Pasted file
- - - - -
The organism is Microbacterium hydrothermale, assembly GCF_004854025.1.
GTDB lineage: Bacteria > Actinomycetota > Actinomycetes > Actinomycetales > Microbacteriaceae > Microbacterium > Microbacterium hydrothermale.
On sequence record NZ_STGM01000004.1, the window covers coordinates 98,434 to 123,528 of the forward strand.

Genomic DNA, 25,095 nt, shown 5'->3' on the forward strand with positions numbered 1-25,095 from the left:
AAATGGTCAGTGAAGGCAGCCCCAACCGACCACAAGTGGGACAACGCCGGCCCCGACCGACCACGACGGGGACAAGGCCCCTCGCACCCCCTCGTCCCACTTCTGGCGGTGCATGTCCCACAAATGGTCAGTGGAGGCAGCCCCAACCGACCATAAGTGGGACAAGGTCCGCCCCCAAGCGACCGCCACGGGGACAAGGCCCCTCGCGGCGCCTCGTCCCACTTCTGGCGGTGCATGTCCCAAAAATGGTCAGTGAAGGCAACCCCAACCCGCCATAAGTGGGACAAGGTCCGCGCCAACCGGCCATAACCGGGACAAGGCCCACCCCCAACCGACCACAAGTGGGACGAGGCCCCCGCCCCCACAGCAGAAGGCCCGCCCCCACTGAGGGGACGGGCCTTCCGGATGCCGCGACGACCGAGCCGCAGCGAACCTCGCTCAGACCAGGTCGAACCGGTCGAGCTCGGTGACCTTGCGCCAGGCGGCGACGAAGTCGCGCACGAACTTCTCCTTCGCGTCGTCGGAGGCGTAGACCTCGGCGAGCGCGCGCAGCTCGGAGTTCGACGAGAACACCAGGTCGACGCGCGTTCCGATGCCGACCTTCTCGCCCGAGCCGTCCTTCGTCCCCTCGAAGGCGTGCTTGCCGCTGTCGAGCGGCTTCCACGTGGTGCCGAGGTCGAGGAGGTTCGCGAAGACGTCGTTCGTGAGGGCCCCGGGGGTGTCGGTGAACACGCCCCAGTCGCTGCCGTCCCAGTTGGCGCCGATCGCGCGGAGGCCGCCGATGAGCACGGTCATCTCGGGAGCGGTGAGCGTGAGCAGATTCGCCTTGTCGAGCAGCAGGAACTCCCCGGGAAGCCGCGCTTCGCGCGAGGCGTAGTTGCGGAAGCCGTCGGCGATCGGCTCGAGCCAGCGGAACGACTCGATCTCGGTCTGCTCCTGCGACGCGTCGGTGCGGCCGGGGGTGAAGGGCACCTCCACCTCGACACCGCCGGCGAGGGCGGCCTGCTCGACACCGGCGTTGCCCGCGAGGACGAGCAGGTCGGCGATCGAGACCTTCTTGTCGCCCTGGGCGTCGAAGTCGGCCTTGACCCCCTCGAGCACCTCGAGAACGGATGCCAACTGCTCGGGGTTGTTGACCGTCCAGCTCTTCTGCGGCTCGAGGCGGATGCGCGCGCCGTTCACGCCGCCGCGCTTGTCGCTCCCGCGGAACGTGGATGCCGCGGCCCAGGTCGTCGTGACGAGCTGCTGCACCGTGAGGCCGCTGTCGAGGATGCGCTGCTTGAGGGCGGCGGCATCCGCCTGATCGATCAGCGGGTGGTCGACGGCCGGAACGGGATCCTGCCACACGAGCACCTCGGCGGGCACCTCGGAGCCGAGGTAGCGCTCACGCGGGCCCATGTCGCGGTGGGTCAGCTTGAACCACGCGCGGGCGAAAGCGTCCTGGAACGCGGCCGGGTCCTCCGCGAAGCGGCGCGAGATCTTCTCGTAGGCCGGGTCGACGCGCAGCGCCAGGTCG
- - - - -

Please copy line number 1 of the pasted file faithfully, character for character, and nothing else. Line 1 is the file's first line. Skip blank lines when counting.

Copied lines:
The organism is Microbacterium hydrothermale, assembly GCF_004854025.1.